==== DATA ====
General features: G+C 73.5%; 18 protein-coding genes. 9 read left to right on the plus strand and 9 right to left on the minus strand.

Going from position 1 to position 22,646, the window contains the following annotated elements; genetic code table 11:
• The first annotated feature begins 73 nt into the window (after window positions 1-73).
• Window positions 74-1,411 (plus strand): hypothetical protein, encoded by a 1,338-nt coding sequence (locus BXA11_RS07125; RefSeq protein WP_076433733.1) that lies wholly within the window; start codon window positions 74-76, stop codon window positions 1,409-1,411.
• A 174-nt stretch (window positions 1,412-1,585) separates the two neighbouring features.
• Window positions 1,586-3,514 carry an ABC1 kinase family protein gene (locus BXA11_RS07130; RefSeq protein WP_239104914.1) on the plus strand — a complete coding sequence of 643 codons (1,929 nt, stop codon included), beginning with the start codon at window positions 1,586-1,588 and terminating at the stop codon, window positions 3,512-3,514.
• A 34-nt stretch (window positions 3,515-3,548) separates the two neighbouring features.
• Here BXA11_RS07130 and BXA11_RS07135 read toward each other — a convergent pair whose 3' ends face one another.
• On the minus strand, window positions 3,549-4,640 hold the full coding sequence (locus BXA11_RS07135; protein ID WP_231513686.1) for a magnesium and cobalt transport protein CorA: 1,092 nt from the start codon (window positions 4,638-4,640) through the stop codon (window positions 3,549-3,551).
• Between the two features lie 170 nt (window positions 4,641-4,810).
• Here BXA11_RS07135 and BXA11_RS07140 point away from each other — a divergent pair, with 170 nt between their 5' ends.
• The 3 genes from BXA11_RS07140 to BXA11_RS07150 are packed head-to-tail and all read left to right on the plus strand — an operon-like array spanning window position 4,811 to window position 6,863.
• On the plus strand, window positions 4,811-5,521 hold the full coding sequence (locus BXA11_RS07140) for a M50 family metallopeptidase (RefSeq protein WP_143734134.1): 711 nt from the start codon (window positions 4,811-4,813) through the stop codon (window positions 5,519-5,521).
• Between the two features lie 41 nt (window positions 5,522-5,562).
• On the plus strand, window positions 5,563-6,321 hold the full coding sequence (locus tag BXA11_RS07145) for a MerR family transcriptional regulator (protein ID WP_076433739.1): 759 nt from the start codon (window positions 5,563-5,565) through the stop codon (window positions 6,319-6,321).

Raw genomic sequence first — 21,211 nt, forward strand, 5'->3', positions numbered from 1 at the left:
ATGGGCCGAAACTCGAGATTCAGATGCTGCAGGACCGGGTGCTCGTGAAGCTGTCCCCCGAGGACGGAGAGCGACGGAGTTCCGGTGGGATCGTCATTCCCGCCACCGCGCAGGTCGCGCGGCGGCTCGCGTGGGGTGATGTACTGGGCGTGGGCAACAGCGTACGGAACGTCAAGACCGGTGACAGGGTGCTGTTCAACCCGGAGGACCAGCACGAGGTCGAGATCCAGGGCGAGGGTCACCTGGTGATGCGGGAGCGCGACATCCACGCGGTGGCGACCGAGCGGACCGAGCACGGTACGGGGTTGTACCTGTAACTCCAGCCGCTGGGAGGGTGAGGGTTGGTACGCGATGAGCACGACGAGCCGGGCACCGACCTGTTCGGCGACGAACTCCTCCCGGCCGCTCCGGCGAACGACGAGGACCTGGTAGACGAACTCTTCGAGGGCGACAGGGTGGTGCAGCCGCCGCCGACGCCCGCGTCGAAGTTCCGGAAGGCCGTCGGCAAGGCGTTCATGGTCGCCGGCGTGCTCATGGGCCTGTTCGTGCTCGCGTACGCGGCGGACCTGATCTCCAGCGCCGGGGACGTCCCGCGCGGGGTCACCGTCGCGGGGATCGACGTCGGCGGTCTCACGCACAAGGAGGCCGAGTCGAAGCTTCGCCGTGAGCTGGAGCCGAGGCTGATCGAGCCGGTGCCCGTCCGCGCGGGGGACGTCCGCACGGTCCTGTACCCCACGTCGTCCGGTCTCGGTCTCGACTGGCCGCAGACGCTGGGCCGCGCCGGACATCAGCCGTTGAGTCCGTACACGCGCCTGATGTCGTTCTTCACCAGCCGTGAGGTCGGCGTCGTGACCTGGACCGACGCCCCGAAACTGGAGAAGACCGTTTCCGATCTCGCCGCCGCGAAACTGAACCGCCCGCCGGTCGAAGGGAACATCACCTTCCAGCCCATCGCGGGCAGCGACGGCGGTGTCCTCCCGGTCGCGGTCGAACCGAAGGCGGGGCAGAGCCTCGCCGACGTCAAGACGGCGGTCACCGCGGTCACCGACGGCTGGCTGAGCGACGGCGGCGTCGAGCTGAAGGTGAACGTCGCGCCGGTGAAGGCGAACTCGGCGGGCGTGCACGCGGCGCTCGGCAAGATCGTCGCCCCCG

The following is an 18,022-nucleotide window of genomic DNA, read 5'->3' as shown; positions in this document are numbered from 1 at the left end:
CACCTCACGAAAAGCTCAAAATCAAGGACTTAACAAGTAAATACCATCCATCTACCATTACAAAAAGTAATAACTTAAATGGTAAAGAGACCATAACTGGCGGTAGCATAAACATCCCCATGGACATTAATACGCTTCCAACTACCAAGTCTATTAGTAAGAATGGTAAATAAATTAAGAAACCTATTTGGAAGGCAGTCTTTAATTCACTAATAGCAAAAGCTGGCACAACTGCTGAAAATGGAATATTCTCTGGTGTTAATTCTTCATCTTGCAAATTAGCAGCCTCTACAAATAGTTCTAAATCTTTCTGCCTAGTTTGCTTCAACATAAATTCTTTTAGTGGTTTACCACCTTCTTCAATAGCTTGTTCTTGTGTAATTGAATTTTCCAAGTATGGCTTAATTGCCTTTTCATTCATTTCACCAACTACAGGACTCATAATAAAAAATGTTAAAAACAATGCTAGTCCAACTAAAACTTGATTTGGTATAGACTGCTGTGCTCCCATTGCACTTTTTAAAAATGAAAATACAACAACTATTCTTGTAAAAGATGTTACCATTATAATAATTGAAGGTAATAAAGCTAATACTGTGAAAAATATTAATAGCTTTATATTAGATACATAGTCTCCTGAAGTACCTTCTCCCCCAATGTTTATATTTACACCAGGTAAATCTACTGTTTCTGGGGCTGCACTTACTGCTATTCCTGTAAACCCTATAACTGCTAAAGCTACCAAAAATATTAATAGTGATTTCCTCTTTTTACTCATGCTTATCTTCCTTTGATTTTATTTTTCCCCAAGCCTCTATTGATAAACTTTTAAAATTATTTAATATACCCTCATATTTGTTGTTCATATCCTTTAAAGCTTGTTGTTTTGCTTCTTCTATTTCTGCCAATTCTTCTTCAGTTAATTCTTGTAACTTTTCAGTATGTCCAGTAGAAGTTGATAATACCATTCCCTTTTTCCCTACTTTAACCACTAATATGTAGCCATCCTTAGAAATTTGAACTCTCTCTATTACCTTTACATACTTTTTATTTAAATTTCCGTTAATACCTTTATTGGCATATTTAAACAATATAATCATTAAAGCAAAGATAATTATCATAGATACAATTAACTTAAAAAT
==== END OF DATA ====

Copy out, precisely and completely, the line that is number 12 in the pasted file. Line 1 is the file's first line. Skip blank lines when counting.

• The 3 genes from BXA11_RS07140 to BXA11_RS07150 are packed head-to-tail and all read left to right on the plus strand — an operon-like array spanning window position 4,811 to window position 6,863.